New division for Australia's materials industry

Materials World magazine
1 Nov 2007
T-Mag process

Australia’s Commonwealth Scientific and Industrial Research Organisation (CSIRO) has launched a Materials Science and Engineering (CMSE) division to help the country’s manufacturing industry become globally competitive.

‘The division combines most of CSIRO’s materials chemistry, materials physics and materials engineering,’ says Dr Calum Drummond, Chief of the CMSE.

‘Australian manufacturing is dominated by SMEs. We have a particular emphasis on assisting [their] development.’

The AUS$83 million facility will focus on light metals, nanotechnology, and manufactured devices for applications in security, automotive, minerals exploration and the medical sector. It follows in the footsteps of other CSIRO materials innovations, including a lightweight concrete called HySSIL, and T-Mag, a magnesium casting technique.

Created by CSIRO’s former Manufacturing and Materials Technology division, HySSIL is a pre-fabricated concrete panel technology. It is claimed to be almost half the weight of regular concrete but just as strong, offering major energy savings. The product will be commercially available from December, having passed the Australian building code approval process.

The concrete is made from a precise mixture of Portland cement, fly ash, sand, plasticiser and an activator compound. The activator produces a chemical aeration reaction, similar to a foaming mechanism. During casting, the cement swells to nearly twice its size as bubbles form inside. ‘We don’t use aggregate in our mix. We’ve replaced the stones with air bubbles, so it rises like a cake mix,’ says Gary Bertuch, Managing Director of HySSIL Pty Ltd, a CSIRO spin-off company.

This cellular structure creates a material that is light yet strong, adds Bertuch. ‘Normal concrete is around 2,400kg/m3. Our product ranges in density from about 1,000 to 1,500kg/m3. And we have similar compressive strength [between eight and 25MPa].’

Whether this product will have an impact on the building industry remains to be seen, says one UK concrete industry expert. ‘The HySSIL technology is not a radical departure from technologies that are already available in the area of lightweight pre-cast concrete panels. The performance data look good but are not particularly surprising for a factory-made product, where all of the variables are controlled.’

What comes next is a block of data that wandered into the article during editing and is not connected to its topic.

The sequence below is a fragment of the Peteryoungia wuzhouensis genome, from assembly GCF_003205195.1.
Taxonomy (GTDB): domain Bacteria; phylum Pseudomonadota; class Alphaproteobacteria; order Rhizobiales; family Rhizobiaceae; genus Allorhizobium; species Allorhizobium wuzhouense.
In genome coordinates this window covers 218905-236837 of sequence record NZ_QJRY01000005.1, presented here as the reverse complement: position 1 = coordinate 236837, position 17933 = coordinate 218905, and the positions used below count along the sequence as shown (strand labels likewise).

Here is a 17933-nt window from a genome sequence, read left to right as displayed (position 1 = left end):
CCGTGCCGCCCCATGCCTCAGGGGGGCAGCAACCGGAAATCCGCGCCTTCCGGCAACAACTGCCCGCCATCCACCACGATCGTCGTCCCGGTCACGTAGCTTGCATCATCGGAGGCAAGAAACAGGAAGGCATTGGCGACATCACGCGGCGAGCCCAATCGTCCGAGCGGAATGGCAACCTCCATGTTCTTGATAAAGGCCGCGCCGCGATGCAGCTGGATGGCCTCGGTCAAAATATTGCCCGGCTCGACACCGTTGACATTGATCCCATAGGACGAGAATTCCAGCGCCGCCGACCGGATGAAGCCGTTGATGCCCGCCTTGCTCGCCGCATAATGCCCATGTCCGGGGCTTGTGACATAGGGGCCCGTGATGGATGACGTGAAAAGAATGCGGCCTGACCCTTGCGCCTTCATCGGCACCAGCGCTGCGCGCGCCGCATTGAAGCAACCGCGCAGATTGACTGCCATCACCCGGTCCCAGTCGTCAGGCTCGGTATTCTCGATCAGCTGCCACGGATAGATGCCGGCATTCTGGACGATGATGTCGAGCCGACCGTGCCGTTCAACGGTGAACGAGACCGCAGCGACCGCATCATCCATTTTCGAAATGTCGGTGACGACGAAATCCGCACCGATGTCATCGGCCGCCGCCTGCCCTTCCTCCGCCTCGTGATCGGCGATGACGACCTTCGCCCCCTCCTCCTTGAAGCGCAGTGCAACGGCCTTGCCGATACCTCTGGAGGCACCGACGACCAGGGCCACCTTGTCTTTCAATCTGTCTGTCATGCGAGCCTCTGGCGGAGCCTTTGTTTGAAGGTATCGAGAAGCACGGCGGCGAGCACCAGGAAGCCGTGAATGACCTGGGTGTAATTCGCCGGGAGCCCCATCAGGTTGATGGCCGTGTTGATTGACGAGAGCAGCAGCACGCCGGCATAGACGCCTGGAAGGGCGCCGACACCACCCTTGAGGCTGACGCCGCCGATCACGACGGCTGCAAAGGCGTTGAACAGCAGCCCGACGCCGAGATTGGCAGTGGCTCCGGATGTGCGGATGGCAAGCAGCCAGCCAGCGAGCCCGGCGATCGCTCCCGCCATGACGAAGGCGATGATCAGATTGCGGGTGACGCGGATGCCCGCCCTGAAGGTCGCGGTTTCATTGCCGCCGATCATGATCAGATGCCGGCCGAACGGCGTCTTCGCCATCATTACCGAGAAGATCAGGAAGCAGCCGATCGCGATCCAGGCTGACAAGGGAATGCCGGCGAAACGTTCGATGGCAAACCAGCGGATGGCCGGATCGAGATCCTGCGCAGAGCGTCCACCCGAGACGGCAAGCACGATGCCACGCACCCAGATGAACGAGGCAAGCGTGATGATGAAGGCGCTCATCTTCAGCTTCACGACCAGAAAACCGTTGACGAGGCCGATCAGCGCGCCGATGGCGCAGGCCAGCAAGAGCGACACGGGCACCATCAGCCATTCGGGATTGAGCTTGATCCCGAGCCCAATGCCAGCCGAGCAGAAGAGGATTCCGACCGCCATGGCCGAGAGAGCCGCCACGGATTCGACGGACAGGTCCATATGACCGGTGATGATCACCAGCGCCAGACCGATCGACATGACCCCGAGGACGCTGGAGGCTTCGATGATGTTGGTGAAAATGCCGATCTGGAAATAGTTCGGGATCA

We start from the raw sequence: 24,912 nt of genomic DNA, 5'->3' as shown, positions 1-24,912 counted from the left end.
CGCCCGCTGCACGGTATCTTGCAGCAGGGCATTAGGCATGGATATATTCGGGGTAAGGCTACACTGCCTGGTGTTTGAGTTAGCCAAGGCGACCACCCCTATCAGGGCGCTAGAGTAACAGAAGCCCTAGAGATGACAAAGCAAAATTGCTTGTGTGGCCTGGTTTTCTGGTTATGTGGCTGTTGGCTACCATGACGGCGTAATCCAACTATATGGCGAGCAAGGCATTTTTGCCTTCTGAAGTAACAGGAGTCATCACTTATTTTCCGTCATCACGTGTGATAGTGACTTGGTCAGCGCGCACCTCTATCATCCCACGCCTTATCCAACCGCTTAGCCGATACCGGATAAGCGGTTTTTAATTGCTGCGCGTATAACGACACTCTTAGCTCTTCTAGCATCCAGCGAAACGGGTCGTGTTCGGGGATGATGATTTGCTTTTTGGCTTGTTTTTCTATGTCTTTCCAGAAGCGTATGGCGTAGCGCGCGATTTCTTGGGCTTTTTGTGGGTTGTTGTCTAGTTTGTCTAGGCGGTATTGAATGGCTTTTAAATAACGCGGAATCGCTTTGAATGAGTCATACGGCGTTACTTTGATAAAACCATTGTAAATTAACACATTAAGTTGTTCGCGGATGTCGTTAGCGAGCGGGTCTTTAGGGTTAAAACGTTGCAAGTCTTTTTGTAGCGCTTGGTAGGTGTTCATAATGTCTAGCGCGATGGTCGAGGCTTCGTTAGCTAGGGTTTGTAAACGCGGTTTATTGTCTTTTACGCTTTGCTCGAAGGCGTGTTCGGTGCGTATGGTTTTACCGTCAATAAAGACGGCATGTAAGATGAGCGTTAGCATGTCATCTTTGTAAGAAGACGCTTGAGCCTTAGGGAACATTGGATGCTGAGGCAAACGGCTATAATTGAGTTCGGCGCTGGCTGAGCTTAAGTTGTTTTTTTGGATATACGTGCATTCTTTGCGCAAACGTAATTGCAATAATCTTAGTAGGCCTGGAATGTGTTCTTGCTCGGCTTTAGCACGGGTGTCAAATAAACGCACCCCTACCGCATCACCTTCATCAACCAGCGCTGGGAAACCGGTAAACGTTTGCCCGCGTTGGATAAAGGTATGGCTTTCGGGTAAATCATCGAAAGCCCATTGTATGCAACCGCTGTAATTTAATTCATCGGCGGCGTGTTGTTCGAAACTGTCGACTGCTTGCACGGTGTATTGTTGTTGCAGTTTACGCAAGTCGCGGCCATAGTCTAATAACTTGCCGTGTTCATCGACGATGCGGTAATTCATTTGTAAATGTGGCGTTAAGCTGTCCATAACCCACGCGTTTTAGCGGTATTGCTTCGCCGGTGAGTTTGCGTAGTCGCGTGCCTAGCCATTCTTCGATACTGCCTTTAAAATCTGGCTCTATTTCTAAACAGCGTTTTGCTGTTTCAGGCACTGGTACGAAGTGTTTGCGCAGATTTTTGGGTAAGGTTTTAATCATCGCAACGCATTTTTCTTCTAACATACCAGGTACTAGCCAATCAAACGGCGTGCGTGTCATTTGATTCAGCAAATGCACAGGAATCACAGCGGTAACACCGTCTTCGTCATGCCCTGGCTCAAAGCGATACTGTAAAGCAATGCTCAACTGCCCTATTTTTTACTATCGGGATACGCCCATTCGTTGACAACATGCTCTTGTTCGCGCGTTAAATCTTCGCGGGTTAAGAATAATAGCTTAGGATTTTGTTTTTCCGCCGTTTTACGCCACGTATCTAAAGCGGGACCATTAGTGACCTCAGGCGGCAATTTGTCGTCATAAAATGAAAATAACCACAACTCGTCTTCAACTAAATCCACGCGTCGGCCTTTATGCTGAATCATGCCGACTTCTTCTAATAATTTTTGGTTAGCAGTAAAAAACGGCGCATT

He adds, ‘Its main claimed advantage seems to be low manufacturing costs compared to other competitive lightweight concrete [it uses fewer processes than autoclaved aerated concrete, for example]. We will have to wait and see how it does.’

Moving on to magnesium casting, the metal yield from traditional automotive magnesium casting can be quite low, down to 50%, according to the CSIRO. ‘In sand and high pressure die casting, the runners, overflows and risers [have to be] large to get the metal from the source to the casting. The [excess] metal is not part of the casting and needs to be recycled, which results in a low yield,’ says Sam Tartaglia, Business Development Manager for CSIRO’s Light Metals Flagship, now part of the CMSE.

The Flagship is developing an alternative process called T-Mag (see image above), which uses gravity, rather than high pressure or a vacuum, to fill a mould. The magnesium die flows up from the bottom of the mould, minimising the turbulence that causes gas entrapment in the casting. This results in nearly defect-free castings and reduces excess metal – it only requires 3.7kg of metal for a 3.5kg casting, says Tartaglia.

The finished magnesium alloy engine block is two-thirds the weight of an aluminium alloy version, and the process is around 15% faster than aluminium casting due to the lower specific heat of magnesium.

‘We see the CSIRO work as synergistic with the work at Brunel [University] on melt conditioning of magnesium,’ says Geoff Scamans of Innoval Technology Ltd, Banbury, UK. ‘It is possible to feed a conditioned melt into the T-Mag casting process to obtain additional benefits in terms of the range of castable alloys, the use of non-refined scrap and the provision of finer, more uniform as-cast microstructures.’


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